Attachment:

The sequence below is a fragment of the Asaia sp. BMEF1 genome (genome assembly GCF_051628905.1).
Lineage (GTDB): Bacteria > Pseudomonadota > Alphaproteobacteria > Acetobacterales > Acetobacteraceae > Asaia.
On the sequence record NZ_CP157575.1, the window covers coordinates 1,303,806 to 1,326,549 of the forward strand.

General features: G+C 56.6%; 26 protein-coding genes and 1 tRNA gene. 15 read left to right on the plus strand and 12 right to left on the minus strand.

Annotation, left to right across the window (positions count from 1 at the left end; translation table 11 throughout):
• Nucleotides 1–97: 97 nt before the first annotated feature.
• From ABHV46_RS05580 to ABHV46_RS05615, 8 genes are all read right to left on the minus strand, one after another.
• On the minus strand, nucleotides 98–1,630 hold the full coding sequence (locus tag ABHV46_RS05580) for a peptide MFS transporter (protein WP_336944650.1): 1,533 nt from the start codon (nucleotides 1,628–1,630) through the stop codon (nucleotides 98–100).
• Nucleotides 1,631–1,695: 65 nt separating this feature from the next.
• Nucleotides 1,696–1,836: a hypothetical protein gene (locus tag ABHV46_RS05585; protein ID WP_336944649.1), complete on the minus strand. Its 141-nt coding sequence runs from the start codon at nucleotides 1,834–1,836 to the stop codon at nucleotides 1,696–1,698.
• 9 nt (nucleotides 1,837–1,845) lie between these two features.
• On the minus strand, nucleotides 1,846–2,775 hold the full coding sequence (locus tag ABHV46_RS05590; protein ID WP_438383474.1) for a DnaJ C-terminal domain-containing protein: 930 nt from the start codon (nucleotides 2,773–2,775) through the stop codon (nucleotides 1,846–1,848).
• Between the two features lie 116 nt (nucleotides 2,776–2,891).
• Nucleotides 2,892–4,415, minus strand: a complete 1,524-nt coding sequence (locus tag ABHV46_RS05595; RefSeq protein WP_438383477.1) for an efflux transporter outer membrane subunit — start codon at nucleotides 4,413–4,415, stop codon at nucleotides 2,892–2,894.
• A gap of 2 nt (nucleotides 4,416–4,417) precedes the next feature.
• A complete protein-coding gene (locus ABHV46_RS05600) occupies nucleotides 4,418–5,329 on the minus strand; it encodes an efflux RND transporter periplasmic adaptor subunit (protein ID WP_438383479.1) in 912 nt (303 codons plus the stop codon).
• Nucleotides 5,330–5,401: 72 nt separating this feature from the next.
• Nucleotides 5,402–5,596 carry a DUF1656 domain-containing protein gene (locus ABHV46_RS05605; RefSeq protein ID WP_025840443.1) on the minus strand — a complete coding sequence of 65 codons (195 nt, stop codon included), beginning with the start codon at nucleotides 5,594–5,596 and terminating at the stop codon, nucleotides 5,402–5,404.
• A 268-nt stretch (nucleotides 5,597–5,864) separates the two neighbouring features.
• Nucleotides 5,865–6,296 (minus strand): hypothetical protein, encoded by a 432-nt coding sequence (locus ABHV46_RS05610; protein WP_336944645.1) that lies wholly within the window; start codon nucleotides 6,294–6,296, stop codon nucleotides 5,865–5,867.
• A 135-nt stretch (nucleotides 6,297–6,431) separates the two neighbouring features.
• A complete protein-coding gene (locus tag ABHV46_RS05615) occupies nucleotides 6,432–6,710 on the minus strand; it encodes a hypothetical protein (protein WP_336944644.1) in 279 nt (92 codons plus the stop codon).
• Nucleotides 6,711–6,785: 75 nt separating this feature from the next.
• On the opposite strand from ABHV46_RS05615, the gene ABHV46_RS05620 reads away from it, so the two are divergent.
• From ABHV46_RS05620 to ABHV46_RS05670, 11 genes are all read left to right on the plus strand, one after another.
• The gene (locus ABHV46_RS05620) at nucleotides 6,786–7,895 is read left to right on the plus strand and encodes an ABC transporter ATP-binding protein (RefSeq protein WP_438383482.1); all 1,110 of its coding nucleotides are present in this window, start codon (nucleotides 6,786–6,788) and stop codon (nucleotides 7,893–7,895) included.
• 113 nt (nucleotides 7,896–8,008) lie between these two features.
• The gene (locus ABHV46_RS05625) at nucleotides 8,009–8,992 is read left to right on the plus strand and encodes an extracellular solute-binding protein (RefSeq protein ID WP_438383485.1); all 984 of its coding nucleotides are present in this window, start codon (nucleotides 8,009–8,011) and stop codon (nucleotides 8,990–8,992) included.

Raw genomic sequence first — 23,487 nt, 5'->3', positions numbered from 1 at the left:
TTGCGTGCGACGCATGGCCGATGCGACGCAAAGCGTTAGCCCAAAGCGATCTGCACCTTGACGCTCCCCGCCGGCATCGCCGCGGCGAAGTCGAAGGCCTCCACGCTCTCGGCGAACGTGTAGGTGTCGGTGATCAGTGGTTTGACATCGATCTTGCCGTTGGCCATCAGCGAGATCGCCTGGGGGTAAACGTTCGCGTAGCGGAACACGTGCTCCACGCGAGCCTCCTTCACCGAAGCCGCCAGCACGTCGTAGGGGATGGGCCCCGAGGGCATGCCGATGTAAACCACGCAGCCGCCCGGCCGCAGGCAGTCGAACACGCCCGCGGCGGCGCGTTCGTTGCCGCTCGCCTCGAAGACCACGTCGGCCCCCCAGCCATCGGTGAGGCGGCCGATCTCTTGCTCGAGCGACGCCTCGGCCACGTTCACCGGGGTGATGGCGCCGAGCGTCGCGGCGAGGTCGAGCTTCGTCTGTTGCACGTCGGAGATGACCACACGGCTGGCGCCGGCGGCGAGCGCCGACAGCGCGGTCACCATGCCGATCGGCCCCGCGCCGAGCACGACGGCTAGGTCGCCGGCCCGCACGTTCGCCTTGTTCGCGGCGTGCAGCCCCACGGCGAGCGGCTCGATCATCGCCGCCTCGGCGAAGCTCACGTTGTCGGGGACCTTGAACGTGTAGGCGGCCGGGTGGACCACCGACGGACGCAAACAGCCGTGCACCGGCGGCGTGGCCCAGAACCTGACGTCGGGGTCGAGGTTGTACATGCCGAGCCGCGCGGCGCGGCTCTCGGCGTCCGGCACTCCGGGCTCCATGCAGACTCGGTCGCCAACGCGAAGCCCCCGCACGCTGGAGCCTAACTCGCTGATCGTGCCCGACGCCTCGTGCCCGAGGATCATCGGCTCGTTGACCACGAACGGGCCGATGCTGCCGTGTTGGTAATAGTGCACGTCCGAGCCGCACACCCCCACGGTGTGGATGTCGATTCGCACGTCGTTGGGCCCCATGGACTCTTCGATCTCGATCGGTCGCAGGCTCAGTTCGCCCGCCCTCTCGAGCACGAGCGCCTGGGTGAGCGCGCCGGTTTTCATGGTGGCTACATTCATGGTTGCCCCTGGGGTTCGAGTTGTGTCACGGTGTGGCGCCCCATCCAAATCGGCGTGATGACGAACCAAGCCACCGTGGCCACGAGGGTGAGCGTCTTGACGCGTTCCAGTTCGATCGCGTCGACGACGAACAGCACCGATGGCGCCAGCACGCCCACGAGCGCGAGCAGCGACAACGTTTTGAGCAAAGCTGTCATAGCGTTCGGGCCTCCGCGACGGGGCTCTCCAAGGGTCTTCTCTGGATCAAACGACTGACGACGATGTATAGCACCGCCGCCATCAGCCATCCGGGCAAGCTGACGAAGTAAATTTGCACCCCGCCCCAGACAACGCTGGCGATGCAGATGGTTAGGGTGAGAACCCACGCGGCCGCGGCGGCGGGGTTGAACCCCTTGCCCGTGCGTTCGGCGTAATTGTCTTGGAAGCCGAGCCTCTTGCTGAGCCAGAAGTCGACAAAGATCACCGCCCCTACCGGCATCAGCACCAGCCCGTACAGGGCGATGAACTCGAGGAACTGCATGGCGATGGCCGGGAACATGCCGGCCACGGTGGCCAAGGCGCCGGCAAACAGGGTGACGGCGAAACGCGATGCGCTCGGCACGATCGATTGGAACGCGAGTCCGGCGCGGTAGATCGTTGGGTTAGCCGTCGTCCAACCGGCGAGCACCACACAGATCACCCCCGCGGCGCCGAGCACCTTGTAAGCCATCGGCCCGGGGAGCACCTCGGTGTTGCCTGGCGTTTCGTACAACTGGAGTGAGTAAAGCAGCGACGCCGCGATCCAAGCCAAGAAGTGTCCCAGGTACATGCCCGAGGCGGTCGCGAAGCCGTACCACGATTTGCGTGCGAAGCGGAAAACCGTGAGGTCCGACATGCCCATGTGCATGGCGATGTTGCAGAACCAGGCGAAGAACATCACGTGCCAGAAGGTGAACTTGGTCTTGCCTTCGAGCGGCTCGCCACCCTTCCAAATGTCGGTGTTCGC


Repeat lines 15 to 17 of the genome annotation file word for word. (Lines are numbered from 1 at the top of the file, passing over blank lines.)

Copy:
• A gap of 2 nt (nucleotides 4,416–4,417) precedes the next feature.
• A complete protein-coding gene (locus ABHV46_RS05600) occupies nucleotides 4,418–5,329 on the minus strand; it encodes an efflux RND transporter periplasmic adaptor subunit (protein ID WP_438383479.1) in 912 nt (303 codons plus the stop codon).
• Nucleotides 5,330–5,401: 72 nt separating this feature from the next.